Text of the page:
LAST Feb. 5, 2013, the Philippine Daily Inquirer (PDI) ran a story about an elephant, some ladies and a cause.
It’s been days since then. Yet I still remember the story because of the photos and the lay-out. Beside a picture of a rearing elephant was a landscape plucked out of Eden if that virgin paradise were peopled by ladies with a penchant for flesh-colored undies and a cause.
After minutes of verifying that the limbs peeking behind strategically placed placards just strove for an illusion of nakedness, I felt sufficiently curious about the reason behind the collective disrobing to piece together the placards.
This was the declaration: “Naked truth: Mali the elephant is suffering!”
According to PDI, the People for Ethical Treatment of Animals (Peta) leads an online campaign to sway authorities into returning the Manila Zoo’s only elephant inmate to an elephant sanctuary in Thailand.
Mali, 38, female, formerly of Sri Lanka, has been in the country since 1977 after she was given as a gift by the Sri Lankan government to the former first lady, Imelda Marcos.
Peta claims that Mali is lonely and should spend the rest of her days with other elephants.
Others oppose the move, saying Mali is too old, too settled to compete and survive in
the wild, and too sick to make the long trip.
As Peta feels that not enough people care about Mali, nine commercial models and entertainers were tapped to stir up the public through a “provocative and funny way to draw attention to a very serious message,” said a group spokesperson.
I don’t know how to convert elephant years into human terms. I’m 47, female and revel in solitude. I’m not an elephant. (Will elephantine do?)
I can argue with the Peta claim that Mali is better off in a sanctuary, where she can “do whatever she wants”. After being married for 20 years and mothering for 19 and counting two teenagers, I think a solitary life is more conducive for waking up anytime you want, playing with others only when you want, and seeing the doctor only when you want.
Then again, I’m not an elephant.
I would have wanted the two camps to present findings and experts arguing for the strengths of each of their advocacies. It doesn’t help me understand any better animal welfare, particularly Mali’s, that Ornussa, Geneva and sisters are quick to shed and bare skin.
Isn’t there something about mismatching ends and means, even metaphors?
How does a skin show or a publicity gimmick made at the expense (again!) of women justify pushing a message, even if it is to provide a better retirement for a lonely elephant?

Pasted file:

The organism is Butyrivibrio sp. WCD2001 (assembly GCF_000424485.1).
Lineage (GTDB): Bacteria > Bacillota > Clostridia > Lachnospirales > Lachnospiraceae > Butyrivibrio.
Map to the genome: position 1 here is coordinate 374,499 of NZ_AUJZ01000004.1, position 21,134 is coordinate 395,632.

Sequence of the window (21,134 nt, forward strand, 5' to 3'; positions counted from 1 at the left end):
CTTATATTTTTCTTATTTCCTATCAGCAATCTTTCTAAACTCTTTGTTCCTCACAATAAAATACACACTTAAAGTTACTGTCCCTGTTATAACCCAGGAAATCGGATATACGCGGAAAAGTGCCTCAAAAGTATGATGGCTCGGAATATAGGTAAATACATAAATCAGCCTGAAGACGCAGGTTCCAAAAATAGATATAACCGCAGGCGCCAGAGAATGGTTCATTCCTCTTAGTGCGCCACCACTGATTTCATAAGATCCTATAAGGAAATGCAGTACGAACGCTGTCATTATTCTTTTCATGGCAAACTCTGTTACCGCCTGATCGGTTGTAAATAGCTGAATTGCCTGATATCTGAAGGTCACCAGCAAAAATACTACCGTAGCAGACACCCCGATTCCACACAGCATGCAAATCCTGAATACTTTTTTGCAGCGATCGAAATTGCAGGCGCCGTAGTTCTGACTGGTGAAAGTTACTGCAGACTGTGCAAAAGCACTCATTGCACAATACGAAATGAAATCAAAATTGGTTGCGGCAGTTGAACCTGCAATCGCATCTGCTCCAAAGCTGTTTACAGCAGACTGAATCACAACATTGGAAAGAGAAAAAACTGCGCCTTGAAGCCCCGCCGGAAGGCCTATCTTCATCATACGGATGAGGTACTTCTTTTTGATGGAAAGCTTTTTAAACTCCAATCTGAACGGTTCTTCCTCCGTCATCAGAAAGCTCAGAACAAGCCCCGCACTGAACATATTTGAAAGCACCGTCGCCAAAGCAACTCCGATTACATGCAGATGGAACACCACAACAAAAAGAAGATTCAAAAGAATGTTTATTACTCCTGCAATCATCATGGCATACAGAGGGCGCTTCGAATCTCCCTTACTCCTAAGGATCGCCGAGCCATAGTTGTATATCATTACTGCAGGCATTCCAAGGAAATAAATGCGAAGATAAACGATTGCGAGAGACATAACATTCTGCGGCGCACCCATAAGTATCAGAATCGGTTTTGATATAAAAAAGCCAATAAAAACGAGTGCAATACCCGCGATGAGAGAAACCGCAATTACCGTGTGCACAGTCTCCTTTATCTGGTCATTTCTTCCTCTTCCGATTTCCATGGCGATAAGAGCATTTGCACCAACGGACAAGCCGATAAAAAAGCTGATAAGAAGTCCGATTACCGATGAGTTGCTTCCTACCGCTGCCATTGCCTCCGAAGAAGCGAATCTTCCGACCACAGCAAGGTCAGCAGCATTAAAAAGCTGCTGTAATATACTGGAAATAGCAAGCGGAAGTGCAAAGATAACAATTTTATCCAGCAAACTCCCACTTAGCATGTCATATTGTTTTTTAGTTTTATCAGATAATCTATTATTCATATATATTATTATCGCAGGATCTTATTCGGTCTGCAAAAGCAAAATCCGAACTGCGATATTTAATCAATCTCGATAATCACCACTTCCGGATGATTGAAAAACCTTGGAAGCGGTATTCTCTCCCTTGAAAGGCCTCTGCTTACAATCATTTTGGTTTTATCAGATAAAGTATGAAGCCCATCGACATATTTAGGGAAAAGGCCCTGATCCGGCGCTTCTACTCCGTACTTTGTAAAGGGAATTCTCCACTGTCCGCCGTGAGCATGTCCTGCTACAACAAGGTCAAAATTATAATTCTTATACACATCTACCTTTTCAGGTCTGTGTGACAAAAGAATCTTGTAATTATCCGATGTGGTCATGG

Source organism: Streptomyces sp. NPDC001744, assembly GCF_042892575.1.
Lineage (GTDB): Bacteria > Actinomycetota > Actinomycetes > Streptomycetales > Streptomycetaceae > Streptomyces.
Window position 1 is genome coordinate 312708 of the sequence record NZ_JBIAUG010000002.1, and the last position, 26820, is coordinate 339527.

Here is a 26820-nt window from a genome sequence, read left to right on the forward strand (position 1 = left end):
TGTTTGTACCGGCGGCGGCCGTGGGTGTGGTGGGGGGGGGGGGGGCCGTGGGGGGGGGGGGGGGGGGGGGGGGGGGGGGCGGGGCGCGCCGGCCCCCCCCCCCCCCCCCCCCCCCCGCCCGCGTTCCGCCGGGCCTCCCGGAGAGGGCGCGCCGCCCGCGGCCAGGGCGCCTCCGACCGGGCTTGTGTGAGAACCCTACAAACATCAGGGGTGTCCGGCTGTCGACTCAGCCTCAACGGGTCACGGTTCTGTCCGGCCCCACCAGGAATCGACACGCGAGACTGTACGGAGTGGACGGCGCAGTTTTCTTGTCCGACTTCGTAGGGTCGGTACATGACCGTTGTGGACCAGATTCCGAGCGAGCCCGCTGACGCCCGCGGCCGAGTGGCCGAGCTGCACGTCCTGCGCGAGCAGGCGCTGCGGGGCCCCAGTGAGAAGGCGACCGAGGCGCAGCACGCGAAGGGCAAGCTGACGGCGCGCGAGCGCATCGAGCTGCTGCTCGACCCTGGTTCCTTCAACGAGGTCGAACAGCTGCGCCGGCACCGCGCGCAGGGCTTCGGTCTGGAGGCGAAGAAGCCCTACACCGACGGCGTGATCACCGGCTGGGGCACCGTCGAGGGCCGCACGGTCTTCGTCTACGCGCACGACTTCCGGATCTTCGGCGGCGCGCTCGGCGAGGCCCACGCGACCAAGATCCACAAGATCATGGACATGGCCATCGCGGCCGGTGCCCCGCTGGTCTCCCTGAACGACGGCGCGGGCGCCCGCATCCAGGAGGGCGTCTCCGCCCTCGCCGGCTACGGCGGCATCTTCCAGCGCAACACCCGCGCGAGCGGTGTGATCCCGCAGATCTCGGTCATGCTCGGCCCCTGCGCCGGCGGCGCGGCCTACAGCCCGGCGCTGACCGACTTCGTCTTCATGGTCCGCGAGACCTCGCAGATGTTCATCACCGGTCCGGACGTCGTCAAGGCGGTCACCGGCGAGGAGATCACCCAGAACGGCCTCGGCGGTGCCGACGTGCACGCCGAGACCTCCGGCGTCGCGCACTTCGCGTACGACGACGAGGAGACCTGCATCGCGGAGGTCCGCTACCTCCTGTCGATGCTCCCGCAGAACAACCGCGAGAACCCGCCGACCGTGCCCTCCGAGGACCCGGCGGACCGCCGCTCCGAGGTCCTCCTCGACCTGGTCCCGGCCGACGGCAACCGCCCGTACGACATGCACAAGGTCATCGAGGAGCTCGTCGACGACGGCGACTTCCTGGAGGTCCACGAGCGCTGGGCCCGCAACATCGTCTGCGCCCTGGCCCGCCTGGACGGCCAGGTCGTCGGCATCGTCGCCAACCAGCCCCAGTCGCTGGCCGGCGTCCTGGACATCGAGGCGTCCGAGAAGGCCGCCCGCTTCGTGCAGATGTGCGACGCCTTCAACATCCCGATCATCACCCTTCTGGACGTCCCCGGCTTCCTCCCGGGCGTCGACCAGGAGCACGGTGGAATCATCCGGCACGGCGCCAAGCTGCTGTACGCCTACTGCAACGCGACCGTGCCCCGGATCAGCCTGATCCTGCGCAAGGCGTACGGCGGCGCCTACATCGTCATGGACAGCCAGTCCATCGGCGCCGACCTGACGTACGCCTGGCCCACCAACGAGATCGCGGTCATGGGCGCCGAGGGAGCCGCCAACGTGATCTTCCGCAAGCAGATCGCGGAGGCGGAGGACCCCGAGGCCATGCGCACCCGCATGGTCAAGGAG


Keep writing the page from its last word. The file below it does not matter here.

The best advocate for Mali would be Mali herself.
There’s that problem about getting from her a sound bite that’s intelligible for TV. However, various reports have detailed her sorry physical condition.
Shouldn’t immediate vet care for Mali be the priority over retirement?
As a policy concern, shouldn’t authorities and other stakeholders look into improving how our zoos are run, from the standpoint of the animals that were placed there without being consulted or solicited for their ideas about zoo rules?
Shouldn’t we, the animal-ogling public, pause to reflect about our attitude towards animals, particularly this habit of collecting and displaying them in the name of eco-tourism?
On a recent trip to Bohol, I saw how droves of tourists descended on a Panglao “sanctuary” to “appreciate” tarsiers. We all skipped the lecture and briefing; zoomed in, clicked cameras nonstop and yakked while the poor creature clung bug-eyed to the branch where its caretaker had “posed” it. After about an average 15 minutes, spent more for speculating how many august regulars of Senate and Congress had an uncanny resemblance to tarsiers, we allowed ourselves to be led to the shops to buy tarsiers we could finally pinch, squeeze and take home to stick as ref magnets.
Could Peta think of a “provocative and funny” way to make Filipinos see past the carnival and freak show mentality we cultivate about the creatures we share this planet with?
Meanwhile, it would be just as welcome if Geneva and her sisters would keep their clothes on for novelty and still provoke more human-like intelligence and compassion in our beastly relations.
(firstname.lastname@example.org/ mayettetabada.blogspot.com/ 09173226131)
*First published in Sun.Star Cebu’s Feb. 10, 2013 issue of the “Matamata” Sunday main op-ed column